US 1667663 A
Abstract available in
Claims available in
Description (OCR text may contain errors)
April 24, 1928. 1,667,663
B. J. H s
ASH TRAY Filed April 24, 1926 Patented Apr. 24, 1928.
BERNARD J. HOOS, OF BALTIMORE, MARYLAND.
Application filed April 24 1926 Serial No. 104,420.
The invention relates to ash trays or receivers for the convenience of smokers-and has for its object the provision of an ashtray particularly adapted. for use by cigarette l smokers and provided with. relatively long and deep grooves for the reception of a cigarette or the like and restricted in width inwardly of the tray so that the lighted end of the cigarette will be closely confined between the walls of the groove and its base to cut off the air at the bottom and the sides of the lighted end of the cigarette to ex'-' tinguish it should the cigarette remain in the groove so that danger of the lighted end 16 extending inwardly of the tray burning down so that the outer end of the cigarette would fall out of the tray and thus damage table linen or the furniture on which the tray is supported.
A further object of the invention is the provision of an ash tray having relatively wide walls and inwardly extending project-ions from the wall, the grooves hereinbefore referred to being cut in the projections and the contiguous parts of the walls, the inwardly extending projections forming with the adjacent portions of the walls recesses to receive the lighted ends of cigarettes to choke them when it is desired to extinguish the cigarettes.
The invention will be described in detail hereinafter and will be found illustrated in.
the accompanying drawings in which Figure 1 is a top plan view of the improved ash tray,
Figure 2 is a side view in elevation, and
Figure 3 a transverse sectional view on a plane indicated by the line 33 of Figure 1.
In the drawings similar reference characters will be used to designate corresponding parts throughout the several views.
The improved ash tray comprises a dish 1 having a receptacle 2 and with relatively thick side wall 3. Extending inwardl of e; the side wall 3 are projections 4 that orm with the adjacent portions of the side ,wall 3 acute angular recesses 5 that are adapted to be used for choking the lighted ends of cigarettes when it is desired to extinguish them.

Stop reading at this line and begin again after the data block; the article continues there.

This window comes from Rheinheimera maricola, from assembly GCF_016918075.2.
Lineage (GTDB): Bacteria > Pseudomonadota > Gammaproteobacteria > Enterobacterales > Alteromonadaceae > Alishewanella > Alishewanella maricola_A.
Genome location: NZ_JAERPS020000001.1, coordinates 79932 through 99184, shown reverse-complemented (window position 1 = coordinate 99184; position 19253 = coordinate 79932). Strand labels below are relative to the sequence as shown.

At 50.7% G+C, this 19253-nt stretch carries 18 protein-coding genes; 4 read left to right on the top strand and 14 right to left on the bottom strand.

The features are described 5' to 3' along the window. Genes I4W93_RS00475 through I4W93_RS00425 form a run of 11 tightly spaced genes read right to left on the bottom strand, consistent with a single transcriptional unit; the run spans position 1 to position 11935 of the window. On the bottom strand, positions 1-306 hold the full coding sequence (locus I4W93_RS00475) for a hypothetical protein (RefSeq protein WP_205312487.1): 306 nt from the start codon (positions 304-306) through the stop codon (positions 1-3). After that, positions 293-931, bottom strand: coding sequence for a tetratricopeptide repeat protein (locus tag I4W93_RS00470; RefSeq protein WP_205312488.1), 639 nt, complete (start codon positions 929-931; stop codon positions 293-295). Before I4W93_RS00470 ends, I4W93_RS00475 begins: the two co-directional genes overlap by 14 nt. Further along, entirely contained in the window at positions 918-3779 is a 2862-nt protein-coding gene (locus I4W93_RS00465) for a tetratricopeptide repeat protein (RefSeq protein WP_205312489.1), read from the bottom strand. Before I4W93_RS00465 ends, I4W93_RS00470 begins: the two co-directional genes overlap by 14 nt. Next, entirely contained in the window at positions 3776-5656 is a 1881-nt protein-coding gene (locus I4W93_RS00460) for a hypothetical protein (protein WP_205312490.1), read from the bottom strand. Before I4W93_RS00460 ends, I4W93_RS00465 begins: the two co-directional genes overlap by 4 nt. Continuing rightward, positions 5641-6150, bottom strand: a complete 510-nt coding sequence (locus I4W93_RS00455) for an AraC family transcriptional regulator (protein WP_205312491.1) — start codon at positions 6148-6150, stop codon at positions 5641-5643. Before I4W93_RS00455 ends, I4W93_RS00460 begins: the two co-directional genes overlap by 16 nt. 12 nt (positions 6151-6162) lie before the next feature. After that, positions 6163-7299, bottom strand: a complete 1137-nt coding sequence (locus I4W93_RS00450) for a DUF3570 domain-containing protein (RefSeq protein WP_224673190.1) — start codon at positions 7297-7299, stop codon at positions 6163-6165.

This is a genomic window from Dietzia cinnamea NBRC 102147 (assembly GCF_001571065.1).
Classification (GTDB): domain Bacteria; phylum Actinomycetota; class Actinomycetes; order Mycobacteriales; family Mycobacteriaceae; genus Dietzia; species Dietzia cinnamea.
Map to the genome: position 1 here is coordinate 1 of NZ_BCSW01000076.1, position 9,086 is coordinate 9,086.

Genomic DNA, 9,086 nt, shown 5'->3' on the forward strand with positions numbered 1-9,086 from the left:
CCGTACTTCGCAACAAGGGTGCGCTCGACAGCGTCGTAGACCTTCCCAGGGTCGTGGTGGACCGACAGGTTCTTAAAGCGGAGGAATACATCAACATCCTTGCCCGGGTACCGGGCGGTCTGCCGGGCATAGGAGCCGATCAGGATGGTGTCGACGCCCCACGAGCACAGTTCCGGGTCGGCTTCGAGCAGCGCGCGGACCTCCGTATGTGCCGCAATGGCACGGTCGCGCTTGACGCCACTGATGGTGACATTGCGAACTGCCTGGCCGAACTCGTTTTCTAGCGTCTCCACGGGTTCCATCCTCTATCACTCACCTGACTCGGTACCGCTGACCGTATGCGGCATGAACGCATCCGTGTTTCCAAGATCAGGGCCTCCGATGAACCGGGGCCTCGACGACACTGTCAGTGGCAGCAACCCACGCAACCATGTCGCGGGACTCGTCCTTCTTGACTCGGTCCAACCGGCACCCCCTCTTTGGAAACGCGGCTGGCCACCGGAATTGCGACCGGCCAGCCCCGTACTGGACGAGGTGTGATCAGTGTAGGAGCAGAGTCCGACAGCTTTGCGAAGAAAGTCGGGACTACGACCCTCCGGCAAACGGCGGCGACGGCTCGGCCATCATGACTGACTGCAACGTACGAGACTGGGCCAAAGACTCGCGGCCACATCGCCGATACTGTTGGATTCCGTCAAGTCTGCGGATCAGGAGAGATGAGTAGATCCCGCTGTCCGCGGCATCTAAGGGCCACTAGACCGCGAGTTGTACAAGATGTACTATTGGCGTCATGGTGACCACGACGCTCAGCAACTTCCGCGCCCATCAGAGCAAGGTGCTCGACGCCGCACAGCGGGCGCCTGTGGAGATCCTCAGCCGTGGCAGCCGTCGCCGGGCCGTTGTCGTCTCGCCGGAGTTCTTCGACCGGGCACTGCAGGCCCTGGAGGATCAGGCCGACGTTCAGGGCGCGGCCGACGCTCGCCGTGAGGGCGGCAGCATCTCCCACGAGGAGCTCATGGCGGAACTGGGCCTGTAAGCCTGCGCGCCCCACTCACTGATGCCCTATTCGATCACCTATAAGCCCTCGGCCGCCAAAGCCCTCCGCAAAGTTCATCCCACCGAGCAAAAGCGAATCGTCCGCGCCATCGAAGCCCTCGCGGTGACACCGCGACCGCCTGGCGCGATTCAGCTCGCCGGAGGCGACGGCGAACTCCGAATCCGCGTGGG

The upper edges of the projections 4 are inclined downwardly toward the center of the ash tray 1- as shown at 6, and the projections 4 and the contiguous portions of thewall 3 are provided with relatively deep grooves 7 forming rests for lighted cigarettes. The side walls 8 of grooves 7 converge horizontally toward one another toward the inner portion of the tray and are arranged sufficiently close to one another at their inner ends to closely engage or pinch the lighted end of a cigarette or the like so as to substantially prevent air getting to the under portion of the lighted end of the cigarette and thereby extinguish the cigarette should it be allowed to'remain in the groove and thereby prevent any possibility of the burning end of the cigarette continuing'to consume until the end projecting out-side of the wall will overweight the lighted end as frequently happens with ash trays now in use, so that theunlighted-"end ofthe ci arette will fall outwardly of tlie'dis-h and t ereby burn the piece of furnitureon whichthe tray is seated or any covering for the furniture.
The invention is particularly adapted for use in dining rooms of hotels, public restaurants, and the like to prevent injury to table napery by careless diners leaving lighted cigarettes in ash trays.
9 indicates the usual protuberance to re-- ceive and hold a box of matches.
What is claimed is I An ash tray comprising a hollow dish having a relatively thick marginal side wall, projections extending inwardly from said wall, grooves provided through said wall and projections, said grooves decreasing in width inwardly, and the inner portions of the projections being cut away downwardly and inwardly.
In testimony hereof I aflix my signature.
' BERNARD J. HOOS.